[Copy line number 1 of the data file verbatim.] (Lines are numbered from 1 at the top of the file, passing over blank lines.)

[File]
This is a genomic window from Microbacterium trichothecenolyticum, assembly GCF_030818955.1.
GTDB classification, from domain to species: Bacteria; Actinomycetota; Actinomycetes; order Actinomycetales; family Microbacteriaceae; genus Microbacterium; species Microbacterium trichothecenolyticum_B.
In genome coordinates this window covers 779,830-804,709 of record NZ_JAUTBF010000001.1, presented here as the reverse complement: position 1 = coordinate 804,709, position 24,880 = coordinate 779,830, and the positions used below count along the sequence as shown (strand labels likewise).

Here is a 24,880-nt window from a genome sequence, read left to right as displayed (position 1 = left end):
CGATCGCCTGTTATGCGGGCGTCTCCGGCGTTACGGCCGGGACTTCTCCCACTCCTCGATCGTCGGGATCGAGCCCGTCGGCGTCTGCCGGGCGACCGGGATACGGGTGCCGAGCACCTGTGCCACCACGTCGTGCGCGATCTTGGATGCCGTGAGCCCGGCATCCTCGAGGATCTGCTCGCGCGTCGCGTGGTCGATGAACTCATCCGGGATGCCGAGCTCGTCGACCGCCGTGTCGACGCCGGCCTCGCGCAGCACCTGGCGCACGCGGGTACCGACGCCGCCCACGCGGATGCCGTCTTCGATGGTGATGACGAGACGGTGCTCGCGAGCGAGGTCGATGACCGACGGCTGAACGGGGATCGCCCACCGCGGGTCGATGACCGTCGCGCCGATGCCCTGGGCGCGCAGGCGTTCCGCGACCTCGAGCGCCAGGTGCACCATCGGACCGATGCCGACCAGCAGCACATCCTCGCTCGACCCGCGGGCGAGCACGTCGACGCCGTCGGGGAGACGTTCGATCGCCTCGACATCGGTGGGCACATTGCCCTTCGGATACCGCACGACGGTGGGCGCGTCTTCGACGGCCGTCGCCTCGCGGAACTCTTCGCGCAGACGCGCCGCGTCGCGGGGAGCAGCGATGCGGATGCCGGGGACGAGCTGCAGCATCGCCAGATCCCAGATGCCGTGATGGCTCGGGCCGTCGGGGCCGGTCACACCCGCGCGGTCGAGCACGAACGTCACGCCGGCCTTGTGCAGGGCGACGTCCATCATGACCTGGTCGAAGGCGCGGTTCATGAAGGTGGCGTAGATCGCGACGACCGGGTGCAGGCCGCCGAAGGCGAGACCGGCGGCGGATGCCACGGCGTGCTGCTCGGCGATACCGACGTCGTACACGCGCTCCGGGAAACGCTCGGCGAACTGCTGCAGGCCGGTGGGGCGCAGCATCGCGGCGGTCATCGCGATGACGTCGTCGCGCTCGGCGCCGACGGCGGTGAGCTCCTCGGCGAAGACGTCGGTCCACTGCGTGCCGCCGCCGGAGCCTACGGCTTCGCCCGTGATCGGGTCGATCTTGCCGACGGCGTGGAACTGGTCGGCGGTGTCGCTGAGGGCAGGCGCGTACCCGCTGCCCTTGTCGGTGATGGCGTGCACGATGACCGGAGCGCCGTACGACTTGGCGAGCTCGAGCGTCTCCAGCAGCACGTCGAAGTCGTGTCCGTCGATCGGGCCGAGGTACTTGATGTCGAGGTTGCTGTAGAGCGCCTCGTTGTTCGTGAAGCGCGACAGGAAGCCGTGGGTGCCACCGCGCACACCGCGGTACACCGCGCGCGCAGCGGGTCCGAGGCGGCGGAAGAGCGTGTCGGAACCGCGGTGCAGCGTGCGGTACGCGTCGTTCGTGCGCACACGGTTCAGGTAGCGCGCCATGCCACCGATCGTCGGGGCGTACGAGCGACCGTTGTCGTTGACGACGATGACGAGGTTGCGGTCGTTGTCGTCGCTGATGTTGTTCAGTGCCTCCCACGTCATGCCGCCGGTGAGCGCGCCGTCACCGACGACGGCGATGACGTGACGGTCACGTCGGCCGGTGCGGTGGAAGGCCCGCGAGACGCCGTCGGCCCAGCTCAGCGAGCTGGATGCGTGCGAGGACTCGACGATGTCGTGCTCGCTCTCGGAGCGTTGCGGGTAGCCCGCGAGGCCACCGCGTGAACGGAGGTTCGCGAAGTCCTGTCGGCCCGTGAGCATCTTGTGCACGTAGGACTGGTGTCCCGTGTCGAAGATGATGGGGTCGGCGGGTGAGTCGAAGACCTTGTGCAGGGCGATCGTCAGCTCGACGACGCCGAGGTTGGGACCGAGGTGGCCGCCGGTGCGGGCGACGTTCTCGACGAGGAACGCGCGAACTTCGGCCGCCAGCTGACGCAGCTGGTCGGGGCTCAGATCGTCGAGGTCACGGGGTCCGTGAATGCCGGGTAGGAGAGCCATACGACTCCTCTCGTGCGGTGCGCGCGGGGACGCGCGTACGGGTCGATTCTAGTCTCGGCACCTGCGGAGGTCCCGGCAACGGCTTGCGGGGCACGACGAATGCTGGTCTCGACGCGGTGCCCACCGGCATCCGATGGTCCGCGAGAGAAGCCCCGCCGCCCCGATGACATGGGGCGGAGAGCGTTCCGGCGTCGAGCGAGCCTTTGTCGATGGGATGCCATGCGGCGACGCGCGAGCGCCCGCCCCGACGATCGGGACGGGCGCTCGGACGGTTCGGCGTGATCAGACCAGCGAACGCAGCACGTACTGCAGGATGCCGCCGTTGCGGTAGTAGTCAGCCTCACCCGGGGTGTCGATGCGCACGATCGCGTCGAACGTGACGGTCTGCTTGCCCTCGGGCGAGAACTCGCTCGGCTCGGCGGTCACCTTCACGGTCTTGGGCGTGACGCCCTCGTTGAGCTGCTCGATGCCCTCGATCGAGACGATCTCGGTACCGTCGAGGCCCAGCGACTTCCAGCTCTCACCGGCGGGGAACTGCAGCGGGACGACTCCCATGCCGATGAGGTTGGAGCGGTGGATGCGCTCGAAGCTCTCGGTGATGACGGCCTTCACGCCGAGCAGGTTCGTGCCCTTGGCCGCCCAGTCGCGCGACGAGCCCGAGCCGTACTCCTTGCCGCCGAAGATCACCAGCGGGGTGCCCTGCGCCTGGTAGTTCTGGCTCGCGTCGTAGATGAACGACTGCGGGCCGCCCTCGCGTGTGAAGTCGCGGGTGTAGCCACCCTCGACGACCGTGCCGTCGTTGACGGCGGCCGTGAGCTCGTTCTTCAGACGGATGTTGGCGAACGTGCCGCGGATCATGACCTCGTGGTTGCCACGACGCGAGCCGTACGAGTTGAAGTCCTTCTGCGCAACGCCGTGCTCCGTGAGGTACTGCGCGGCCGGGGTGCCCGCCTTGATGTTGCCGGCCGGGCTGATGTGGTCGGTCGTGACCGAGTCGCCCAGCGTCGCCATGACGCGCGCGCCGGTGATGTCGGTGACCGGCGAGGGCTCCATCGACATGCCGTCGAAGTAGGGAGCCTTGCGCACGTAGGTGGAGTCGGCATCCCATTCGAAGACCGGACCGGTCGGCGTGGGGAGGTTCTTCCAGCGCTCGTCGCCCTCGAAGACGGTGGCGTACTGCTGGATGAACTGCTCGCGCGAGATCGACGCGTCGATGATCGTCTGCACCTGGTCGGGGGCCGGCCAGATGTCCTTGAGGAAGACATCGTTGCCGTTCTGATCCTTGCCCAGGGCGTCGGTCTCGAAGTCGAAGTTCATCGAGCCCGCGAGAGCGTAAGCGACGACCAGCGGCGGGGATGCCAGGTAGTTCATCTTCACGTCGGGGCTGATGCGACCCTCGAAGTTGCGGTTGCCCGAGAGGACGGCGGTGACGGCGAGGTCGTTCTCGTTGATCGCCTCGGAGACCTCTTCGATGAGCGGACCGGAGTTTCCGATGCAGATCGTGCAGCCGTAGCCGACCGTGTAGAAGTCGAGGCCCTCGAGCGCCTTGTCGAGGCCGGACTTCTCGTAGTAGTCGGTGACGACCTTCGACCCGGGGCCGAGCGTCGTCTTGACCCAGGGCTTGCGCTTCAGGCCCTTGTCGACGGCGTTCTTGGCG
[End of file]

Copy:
This is a genomic window from Microbacterium trichothecenolyticum, assembly GCF_030818955.1.